Asia Pacific Orthopaedic Association Meeting, Bangkok, September 2019September 23, 2019
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My doctor says I have tight calf muscles – why is that a problem?
Your calf muscles can get tight for a different number of reasons. The calf muscle complex is composed of two muscles which are the gastrocnemius and the soleus. These muscles are always at work during activity and in particular with sport that necessitate ‘push-off’
If they lack their usual flexibility, the weight distribution across the ankle to the foot changes. It may also affect the pressure you are using for other parts of your body during movement. This may cause your foot, knee, and ankle to function abnormally. Eventually abnormal loading and weight distribution can result in corns, joint deformities and tightness across joint with limitation in movement.
Symptoms of tight calf muscles
The symptoms you will observe depends on the severity or cause. When your muscles feel cramped, you may experience some degree of discomfort varying to acute pain. After exercise or activity, you may also feel cramping, which lasts for a few minutes or more. There are other symptoms apart from cramping, and they are:
- Difficulty in standing on your tiptoes due to ‘ball of foot’ pain
- Severe pain, inflammation or bruising
- Intense pain in the back of your calf
- Sudden sharp pain behind your knee
- Inability to walk in severe cases
Causes of tight calf muscles
There are different causes of painful tight calves; they include:
- Genetics: Some people may experience tight calf muscles as a result of genetics. They can inherit abnormal shape or length of the calf muscle.
- Choice of footwear: Women who wear high-heeled shoes often are more prone to having tighter calf muscles
- Walking or running: If you are a runner, you are likely to experience tight calf muscles because, during this activity, your calf muscles worksrepetitively to stabilize the ankle and push-off during running.
- Inadequate Stretching: You may face the prospect of having tight calf muscles if you don’t stretch your calves properly before or after activity. Stretching after activity helps preserve the muscle length and resists a repeated cycle of contraction.
- Recumbent position : Desk job workers are possibly more likely to develop tight calf muscles and hamstrings
- Old muscle tear or tendonitis injuries
- Plantar fasciitis
- Flatfoot syndrome
- Peripheral vascular disease
Before you can undergo treatment for tight calf muscle pain, the causes must be first considered.
If your calf pain is as a result of overuse or injury, you can employ the PRICE method. PRICE stands for:
- Protection: the first step is to protect the affected area (ankle or calf) from getting worse by applying a cloth bandage or immobilizer and allowing the muscles to rest.
- Rest: Make sure to rest the calf muscle and control repetitive inflammation.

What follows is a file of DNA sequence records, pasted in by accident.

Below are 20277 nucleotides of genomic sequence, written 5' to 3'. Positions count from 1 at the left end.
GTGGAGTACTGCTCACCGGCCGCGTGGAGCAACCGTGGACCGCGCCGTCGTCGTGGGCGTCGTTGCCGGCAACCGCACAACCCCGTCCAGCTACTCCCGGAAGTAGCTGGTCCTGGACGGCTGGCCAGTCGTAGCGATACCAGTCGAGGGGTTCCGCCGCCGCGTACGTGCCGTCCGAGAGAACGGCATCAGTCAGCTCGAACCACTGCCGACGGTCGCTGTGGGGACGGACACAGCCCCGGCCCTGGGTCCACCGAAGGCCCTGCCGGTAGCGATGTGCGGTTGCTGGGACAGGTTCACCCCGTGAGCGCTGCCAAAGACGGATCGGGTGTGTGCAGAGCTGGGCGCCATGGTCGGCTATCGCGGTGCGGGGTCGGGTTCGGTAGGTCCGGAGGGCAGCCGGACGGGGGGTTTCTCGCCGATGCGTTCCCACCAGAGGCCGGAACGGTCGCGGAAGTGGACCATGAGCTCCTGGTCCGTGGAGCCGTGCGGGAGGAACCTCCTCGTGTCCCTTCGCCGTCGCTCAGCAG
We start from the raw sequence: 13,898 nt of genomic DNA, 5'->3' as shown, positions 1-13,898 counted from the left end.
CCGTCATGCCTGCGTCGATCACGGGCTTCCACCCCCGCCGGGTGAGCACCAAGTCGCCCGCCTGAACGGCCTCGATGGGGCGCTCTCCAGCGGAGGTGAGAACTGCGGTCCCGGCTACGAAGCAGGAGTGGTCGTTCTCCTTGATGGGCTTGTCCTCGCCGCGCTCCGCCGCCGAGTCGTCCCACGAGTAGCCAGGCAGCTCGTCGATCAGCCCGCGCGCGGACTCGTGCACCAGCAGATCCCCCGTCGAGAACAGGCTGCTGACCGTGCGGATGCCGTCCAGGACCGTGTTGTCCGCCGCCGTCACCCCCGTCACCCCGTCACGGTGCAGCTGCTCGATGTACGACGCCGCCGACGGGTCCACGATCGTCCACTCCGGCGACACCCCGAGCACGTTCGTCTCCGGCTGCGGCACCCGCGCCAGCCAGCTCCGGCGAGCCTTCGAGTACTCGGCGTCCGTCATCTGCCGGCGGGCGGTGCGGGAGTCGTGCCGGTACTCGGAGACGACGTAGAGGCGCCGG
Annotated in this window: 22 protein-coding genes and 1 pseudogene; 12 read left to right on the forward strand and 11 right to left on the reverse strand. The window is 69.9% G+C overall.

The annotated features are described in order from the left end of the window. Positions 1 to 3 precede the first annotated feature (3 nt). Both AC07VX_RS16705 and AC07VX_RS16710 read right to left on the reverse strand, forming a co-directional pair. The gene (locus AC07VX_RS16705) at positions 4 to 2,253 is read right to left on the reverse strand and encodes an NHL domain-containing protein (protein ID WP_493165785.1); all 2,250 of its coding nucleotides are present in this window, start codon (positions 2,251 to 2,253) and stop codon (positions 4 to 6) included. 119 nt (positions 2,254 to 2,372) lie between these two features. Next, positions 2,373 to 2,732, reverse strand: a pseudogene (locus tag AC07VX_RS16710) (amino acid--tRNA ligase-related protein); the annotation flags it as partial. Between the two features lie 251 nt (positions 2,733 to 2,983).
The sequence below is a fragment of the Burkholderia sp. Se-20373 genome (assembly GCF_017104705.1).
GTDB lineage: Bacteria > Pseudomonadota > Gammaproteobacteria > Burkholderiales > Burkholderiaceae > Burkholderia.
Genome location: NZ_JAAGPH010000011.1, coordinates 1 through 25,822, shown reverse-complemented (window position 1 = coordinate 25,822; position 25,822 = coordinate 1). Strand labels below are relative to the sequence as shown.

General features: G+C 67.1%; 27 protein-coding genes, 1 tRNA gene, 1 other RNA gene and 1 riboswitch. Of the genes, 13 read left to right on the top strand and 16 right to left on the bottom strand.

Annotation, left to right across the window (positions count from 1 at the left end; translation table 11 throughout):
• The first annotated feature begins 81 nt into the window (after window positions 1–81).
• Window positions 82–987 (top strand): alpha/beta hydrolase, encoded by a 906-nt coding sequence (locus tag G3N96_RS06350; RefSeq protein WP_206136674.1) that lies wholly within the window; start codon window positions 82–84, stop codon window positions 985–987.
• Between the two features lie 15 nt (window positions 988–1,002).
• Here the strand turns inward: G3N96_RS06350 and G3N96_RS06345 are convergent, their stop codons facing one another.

- Ice: Apply ice to the affected area for about 10-25 minutes to reduce swelling.
- Compression: Compress the affected area with a tight bandage to prevent further damage and swelling that may arise as a result of movement.
- Elevation: ensure a continuous raise of the injured area and support with a soft object like a pillow to promote circulate and prevent further swelling.
You can get temporary relief from calf pains by using nonsteroidal anti-inflammatory drugs such as Ibuprofen (Advil, Motrin IB) or naproxen (Aleve)
It is essential to stretch your muscles before and after engaging in intense exercise. You can warm up by just walking before starting an activity. This can help to prevent tight calf muscles.
You can consult your doctor or physiotherapist before starting a stretching routine to know for sure if it won’t worsen your condition.
If your calf muscles are chronically tight, you can hire the services of a physical therapist. You are going to learn different kinds of customized stretches, exercises, and essential treatments that will help to improve the condition of your calf muscles.
You can also hire the services of a massage therapist to relieve calf pains. The therapist will use their hands to manipulate your body muscles and this helps to subside the pains.
Complications of tight calf muscles
You need to get treatment to prevent complications of tight calf muscles. You also need to quit or reduce activities that cause tight calf muscles to avoid aggravation of this condition.
Here are the complications that may happen due to a lack of treatment. They include:
- Recurrent calf cramps
- Forefoot overload syndrome with pain under the ball of the foot
- Plantar fasciitis
- Shin splints
You need to see your doctor or podiatrist when the treatments do not work for you.
Prevention of tight calf muscles
It is essential to stretch your calf muscles regularly to keep them loose and free of stress. To prevent tight calf muscles, you need to take note of the following:
- Be hydrated always: dehydration is one of the causes of tight calf muscles. To prevent this, you have to stay hydrated at all times throughout the day by drinking a lot of water.
- Ensure you wear proper footwear: Endeavour to get suitable footwear or shoes to provide adequate support for your muscles and joints. An insole may be required
- Put on compression sleeves: They are sock-like devices that help to promote smooth blood circulation to your muscles. They also help to relieve pain during mobility. K-taping is sometimes useful
- Make sure to warm up before and after activity: You can talk a walk for some minutes before stretching or exercise to ensure proper circulation of blood.
For a more expert opinion, please consult Dr. Gowreeson.